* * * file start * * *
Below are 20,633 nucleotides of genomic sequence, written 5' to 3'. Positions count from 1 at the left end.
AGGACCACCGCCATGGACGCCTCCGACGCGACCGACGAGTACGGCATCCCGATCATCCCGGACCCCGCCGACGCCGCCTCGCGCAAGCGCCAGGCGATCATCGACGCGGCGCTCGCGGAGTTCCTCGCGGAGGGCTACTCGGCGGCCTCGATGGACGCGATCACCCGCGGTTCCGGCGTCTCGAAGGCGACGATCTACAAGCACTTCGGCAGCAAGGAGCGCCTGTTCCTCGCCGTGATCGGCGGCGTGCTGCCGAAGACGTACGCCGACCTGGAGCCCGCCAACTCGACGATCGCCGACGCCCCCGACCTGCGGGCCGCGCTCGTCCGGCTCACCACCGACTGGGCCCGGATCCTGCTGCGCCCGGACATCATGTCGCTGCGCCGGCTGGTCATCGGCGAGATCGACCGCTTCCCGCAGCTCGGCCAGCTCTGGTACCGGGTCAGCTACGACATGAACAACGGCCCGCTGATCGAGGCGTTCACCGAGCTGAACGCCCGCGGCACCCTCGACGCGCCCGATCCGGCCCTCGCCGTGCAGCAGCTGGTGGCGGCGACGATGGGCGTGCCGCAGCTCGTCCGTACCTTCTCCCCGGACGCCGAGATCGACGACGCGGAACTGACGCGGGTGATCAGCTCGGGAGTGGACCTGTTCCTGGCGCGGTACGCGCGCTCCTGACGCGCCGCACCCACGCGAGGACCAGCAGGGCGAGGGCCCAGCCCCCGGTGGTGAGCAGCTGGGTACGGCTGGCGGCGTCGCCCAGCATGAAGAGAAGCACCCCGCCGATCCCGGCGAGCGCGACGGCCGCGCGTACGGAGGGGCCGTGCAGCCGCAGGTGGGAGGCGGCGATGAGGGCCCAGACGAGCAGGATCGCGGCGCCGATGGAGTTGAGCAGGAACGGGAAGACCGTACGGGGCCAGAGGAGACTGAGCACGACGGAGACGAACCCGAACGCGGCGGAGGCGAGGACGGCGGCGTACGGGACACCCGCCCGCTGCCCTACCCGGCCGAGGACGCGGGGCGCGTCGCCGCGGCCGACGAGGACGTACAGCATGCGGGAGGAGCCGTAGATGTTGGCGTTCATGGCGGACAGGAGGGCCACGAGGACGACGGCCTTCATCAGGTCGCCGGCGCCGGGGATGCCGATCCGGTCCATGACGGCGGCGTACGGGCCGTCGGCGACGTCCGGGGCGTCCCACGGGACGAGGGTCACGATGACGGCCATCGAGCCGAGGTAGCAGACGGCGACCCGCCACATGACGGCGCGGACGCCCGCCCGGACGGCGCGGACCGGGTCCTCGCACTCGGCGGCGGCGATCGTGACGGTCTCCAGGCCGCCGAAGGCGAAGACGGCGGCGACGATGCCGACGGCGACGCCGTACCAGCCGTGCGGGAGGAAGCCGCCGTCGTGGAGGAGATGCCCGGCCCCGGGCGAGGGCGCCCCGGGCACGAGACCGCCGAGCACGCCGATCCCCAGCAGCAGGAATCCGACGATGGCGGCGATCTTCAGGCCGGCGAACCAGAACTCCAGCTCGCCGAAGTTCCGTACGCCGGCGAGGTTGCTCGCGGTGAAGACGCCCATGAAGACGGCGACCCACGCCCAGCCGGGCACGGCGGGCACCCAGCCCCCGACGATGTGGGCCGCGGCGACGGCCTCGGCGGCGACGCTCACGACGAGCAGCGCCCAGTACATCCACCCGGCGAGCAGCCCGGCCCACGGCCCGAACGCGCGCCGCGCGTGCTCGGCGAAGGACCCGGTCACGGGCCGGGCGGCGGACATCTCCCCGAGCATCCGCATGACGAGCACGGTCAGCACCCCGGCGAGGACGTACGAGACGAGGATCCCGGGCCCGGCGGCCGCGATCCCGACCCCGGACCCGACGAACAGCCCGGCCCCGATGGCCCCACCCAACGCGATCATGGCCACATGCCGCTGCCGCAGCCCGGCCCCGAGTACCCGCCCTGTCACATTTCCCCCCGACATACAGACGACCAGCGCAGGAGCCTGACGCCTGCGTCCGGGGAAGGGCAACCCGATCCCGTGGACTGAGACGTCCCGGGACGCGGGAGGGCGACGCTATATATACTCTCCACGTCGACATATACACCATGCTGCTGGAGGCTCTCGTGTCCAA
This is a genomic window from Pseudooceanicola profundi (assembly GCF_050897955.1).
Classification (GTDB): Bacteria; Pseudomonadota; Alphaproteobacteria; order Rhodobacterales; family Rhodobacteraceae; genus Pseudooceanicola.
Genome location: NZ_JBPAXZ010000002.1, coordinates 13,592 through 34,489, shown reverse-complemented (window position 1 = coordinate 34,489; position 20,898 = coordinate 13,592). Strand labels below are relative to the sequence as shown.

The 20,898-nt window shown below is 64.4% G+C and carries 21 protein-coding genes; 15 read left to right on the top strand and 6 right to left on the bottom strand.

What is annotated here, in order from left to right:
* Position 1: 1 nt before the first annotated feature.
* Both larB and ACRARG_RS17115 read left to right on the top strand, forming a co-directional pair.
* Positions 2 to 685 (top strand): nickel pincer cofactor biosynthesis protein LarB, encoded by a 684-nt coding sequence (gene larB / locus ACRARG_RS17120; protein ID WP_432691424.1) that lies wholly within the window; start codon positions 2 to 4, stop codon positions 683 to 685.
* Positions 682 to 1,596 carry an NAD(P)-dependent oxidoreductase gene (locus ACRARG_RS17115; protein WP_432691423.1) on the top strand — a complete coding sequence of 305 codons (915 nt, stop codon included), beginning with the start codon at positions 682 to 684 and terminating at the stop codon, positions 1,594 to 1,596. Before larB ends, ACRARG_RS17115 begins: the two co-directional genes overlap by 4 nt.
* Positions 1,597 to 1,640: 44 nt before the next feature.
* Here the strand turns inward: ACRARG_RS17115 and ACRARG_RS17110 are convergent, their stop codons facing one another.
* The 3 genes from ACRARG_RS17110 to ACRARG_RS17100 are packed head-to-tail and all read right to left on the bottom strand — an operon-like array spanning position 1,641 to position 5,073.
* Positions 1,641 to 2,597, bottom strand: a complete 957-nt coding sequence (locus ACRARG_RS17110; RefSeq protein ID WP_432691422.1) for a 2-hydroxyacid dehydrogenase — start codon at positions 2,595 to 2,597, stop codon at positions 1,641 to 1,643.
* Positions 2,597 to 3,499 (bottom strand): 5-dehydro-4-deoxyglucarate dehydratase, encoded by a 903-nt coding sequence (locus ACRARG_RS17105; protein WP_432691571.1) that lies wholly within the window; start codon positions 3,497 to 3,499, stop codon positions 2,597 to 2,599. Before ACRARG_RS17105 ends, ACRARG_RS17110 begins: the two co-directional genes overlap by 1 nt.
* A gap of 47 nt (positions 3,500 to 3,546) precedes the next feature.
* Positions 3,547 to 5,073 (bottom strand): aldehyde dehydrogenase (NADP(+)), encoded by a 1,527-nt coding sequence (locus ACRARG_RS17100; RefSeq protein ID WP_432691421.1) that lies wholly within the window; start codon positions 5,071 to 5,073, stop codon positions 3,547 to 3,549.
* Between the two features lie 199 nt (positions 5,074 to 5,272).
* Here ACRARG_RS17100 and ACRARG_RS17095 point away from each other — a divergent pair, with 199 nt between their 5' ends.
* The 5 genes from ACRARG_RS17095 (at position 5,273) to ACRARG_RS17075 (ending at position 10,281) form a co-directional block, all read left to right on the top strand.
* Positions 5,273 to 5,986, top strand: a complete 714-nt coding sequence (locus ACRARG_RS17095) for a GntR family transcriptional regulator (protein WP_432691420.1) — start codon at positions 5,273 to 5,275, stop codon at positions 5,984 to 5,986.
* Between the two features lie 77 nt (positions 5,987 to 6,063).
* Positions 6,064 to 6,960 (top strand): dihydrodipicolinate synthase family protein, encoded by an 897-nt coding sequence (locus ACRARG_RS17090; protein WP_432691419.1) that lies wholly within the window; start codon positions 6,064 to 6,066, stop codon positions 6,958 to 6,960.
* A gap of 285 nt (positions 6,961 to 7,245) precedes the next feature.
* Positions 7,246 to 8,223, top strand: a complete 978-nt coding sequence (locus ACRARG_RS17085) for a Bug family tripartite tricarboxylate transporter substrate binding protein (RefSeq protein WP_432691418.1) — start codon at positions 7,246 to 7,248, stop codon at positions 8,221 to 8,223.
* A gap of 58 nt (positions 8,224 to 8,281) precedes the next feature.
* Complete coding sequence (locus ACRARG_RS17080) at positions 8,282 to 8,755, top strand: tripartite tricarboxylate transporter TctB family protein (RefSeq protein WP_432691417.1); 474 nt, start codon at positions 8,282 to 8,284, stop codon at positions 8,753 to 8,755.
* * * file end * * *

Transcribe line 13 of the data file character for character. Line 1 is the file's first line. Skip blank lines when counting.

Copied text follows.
* Here the strand turns inward: ACRARG_RS17115 and ACRARG_RS17110 are convergent, their stop codons facing one another.